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Investigating sRNAs as the master on/off switch of Vibrio cholerae virulence

Final Report Summary - VCSRNAHV (Investigating sRNAs as the master on/off switch of Vibrio cholerae virulence)

See attached pdf.


In Vibrio cholerae, the bacterium that causes cholera, the infectious cycle is controlled by four small regulatory RNAs (sRNAs) in a cell density-dependent manner. At low cell density, at the onset of infection, sRNAs Qrrs1-4 are synthesized and, with the aid of the RNA-binding protein Hfq, base-pair with specific mRNAs to turn on virulence genes. At high cell density, at the end of infection, the Qrrs are no longer synthesized, virulence genes are turned off and the bacterium is released from the host. This critical sRNA-mRNA interaction functions as the virulence on/off switch in V. cholerae and its components are attractive antimicrobial targets.

The goal of the project was to elucidate the molecular details of the interactions between the Qrr sRNAs, their mRNA targets and Hfq in order to further understand the mechanism of V. cholerae virulence and provide a foundation for designing new strategies for the treatment and prevention of cholera.

Characterization of Hfq: V. cholerae Hfq was cloned, expressed and purified and its biochemical and biophysical properties were compared to those of Hfq from the model organism Escherichia coli. Both Hfq proteins are hexameric in solution and low resolution structural data revealed that they adopt a similar star-shaped conformation with disordered C-terminal regions (CTRs) extending outwards from a folded core. The V. cholerae hexamer is less resistant to denaturants than that of E. coli and truncated proteins and domain-swap constructs were prepared to determine the origin of the stability difference. Sequence analysis indicated that the protein core is highly conserved between V. cholerae and E. coli while the CTRs differ in both length and composition. However, both the core and CTR account for the difference in hexamer stability suggesting a different inter-protomer interface in the two proteins.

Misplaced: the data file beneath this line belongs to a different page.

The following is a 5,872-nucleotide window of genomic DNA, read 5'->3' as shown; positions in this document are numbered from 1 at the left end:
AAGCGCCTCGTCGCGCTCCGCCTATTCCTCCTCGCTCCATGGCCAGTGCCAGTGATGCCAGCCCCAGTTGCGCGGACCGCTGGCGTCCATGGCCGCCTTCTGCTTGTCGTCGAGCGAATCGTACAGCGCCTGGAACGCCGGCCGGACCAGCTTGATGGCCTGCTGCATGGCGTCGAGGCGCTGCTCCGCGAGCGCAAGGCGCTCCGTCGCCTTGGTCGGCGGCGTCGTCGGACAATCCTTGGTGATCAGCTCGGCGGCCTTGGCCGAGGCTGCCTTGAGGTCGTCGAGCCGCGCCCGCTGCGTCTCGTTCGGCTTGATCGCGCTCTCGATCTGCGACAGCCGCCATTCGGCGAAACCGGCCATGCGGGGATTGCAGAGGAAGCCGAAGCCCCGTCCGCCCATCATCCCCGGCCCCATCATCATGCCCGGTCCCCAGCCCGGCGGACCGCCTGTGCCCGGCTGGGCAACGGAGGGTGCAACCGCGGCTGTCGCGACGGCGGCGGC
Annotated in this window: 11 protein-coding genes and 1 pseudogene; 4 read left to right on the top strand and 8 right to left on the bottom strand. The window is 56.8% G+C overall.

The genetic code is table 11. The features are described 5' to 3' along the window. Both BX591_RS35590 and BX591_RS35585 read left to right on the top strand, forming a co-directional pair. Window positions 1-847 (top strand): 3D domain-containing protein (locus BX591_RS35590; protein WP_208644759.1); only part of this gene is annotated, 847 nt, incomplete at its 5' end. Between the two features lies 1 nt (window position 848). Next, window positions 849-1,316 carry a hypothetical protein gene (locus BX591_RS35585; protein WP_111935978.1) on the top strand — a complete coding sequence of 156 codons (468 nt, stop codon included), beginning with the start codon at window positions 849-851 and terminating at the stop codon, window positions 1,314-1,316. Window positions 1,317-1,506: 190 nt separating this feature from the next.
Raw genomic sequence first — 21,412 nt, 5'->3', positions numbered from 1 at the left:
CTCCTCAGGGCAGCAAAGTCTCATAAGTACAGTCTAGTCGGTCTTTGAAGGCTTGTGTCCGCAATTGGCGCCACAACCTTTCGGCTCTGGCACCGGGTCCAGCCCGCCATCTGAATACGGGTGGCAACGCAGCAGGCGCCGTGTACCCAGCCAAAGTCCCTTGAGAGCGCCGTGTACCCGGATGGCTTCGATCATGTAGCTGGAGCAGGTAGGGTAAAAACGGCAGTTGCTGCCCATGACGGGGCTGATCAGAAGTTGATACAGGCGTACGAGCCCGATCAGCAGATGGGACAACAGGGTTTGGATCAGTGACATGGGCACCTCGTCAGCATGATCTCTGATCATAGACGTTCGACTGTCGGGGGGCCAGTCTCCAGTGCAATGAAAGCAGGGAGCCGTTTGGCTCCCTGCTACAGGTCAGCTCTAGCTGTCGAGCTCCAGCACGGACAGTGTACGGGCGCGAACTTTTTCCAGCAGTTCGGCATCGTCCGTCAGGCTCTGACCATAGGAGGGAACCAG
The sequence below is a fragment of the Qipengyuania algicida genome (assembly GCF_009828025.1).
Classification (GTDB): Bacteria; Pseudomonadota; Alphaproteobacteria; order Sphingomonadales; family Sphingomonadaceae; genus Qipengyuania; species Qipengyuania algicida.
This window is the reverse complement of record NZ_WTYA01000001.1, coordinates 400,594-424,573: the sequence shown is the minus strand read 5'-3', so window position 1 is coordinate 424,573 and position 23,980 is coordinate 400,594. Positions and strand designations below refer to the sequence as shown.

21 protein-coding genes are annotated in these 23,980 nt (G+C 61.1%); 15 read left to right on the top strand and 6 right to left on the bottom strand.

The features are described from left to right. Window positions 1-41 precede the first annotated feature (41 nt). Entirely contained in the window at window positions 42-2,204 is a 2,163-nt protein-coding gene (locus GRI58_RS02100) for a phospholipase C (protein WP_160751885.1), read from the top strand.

Characterization of Hfq-Qrr sRNA Interactions: V. cholerae Hfq was found to bind to each Qrr sRNA with 1:1 stoichiometry and low nanomolar affinity. Binding experiments were also performed with the truncated and domain-swap Hfq proteins and suggested that the CTR is important for maintaining the stoichiometry of binding. Low resolution structural studies showed that the Qrrs bind predominantly to one face of Hfq. RNA-binding mutants were prepared based on homology to E. coli and revealed that the Qrrs bind primarily to the proximal face. The Qrrs also undergo a conformational change upon complex formation with Hfq while the protein structure remains unchanged.
Characterization of sRNA-mRNA Interactions: A novel method for the surface immobilization of RNA was developed in order to quantify RNA-RNA interactions by surface plasmon resonance. This sensitive assay revealed that there are preferences with regard to which Qrr binds to which mRNA target.

The work completed to-date has provided valuable insights into the mechanism of V. cholerae virulence at the molecular level, particularly with regard to the Hfq-sRNA interactions. The goal is to publish the findings in international journals during the next year. The researcher has been retained by the host institution to continue working on the project in collaboration with the scientist in charge and will expand the studies to characterization of the Hfq-sRNA-mRNA ternary interactions. It is anticipated that both the current and future results will be beneficial for designing antibacterial strategies to combat cholera.